We’re also supporting research on putting special technology in sports equipment—helmets or mouth guards, for example—to record data on impacts during play.

We also have some research that has just been funded with a NIH Director’s New Innovator Award. One thing that is very difficult about TBI is that it is spread throughout the brain. There may be little blood vessel ruptures, or little ruptures of axons (nerve fibers that extend from neurons and transmit electrical signals) in the brain’s white matter. It’s hard to get a picture of what’s going on. This is a new investigator with a unique proposal: to use something she calls “nano-antibodies” to look at what areas of the brain and what types of tissue within the brain are affected.


What kinds of interventions or treatments are being studied?

We have ongoing clinical trials aimed at helping TBI survivors lead productive lives, have jobs, be in meaningful relationships, and keep their marriages going.

One particular issue is controlling anger. A group of investigators have a very standardized program that a therapist can use with a TBI survivor. The idea is for the person to become more aware of their feelings as well as other people’s feelings.

A lot is being done with computer-based interventions. We have some grants that use games to train people how to do more than one task at the same time. It can really help with driving.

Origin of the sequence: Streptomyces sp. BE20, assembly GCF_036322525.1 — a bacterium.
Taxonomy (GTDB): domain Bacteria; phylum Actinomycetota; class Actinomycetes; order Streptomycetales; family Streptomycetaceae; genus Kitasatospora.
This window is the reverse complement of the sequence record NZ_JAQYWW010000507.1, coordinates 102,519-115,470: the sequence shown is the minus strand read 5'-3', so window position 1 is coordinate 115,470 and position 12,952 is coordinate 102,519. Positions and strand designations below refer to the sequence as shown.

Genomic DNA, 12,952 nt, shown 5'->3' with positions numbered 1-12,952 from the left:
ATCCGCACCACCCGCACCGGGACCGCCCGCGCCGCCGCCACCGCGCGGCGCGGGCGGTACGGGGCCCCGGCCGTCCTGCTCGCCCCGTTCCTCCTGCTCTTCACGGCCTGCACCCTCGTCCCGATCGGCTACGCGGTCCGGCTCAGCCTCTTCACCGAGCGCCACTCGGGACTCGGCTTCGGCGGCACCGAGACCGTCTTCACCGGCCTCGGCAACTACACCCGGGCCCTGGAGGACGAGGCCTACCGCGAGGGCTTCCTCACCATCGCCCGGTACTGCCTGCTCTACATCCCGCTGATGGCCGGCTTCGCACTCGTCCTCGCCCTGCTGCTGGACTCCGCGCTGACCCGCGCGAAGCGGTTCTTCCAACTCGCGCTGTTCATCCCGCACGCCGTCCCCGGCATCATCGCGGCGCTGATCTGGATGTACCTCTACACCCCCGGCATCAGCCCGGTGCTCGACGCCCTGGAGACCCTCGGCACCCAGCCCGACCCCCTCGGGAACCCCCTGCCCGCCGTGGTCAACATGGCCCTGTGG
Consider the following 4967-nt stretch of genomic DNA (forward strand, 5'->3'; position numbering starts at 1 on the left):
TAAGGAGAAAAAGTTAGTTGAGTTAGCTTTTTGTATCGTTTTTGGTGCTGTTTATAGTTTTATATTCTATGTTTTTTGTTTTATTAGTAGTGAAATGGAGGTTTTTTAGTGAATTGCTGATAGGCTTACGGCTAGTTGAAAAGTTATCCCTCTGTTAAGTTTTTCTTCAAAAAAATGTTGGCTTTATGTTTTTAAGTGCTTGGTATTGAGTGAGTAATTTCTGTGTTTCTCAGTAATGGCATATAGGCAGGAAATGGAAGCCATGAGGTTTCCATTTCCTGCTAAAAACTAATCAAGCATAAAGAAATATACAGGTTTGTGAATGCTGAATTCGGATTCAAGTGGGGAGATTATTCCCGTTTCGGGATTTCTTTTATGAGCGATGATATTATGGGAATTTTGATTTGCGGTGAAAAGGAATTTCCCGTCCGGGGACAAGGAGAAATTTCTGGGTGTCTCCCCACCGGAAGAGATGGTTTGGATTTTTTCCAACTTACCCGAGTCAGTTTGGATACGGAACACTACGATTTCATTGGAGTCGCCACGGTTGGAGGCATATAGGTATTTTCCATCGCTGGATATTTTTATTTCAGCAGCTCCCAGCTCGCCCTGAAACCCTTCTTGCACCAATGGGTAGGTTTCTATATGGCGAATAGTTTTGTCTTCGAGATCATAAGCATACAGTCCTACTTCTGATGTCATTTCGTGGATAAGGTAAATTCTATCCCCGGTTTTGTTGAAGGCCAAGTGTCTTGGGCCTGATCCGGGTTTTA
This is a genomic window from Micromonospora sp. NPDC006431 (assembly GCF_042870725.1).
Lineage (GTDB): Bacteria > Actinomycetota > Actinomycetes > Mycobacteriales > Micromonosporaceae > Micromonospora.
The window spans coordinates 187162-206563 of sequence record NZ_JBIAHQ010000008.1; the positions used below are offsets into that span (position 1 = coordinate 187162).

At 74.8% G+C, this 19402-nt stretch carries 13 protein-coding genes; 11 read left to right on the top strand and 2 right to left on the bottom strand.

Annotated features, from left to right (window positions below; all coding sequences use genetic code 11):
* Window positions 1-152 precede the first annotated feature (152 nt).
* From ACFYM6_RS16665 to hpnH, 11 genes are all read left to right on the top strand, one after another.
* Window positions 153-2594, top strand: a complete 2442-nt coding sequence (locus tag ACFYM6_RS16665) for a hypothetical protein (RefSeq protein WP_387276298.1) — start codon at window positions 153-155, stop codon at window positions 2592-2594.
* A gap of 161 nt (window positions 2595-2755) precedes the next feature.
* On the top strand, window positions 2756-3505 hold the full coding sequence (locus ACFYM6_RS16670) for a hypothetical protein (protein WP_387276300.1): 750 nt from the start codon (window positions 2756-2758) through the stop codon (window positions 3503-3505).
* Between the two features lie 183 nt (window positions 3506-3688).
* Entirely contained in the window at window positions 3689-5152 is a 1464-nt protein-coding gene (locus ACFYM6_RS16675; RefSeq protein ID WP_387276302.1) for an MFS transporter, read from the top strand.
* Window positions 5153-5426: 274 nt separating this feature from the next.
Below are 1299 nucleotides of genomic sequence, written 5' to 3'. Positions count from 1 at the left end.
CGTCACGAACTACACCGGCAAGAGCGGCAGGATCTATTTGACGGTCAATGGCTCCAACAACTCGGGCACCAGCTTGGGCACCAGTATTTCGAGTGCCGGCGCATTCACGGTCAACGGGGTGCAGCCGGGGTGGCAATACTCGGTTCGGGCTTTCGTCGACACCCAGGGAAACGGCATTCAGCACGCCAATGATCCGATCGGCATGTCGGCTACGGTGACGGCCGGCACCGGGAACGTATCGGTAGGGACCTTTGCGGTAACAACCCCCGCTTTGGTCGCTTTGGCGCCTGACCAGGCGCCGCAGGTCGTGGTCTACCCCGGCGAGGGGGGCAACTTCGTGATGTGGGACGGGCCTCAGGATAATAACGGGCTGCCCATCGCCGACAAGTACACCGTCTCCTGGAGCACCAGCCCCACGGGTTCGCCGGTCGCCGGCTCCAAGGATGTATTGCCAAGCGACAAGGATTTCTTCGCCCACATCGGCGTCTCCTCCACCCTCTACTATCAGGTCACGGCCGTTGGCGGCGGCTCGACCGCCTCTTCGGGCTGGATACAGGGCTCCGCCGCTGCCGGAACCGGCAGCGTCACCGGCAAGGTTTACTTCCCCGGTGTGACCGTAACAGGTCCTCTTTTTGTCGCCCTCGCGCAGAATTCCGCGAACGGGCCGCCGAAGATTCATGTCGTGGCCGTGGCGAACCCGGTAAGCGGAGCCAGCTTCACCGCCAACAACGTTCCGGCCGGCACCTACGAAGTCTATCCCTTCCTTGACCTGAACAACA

There’s a large pediatric trial, co-funded with NINDS, looking at three domains of critical care: management of intracranial pressure, management of oxygen saturation, and management of nutrients. The investigators are following 1,000 children with severe brain injury for 6 months. At the end of the trial, we’ll have a stronger evidence base to inform how we care for critically ill children like this in the future.


What are some of the recent findings from NICHD-funded research on TBI that you’re most excited about?

Some people with a severe TBI are unconscious. There was a trial of the drug amantadine to improve the conscious state in these very severely injured patients. The drug promoted the patients’ functional recovery. They could actually wake up a little bit. They could participate in their recovery and help feed themselves.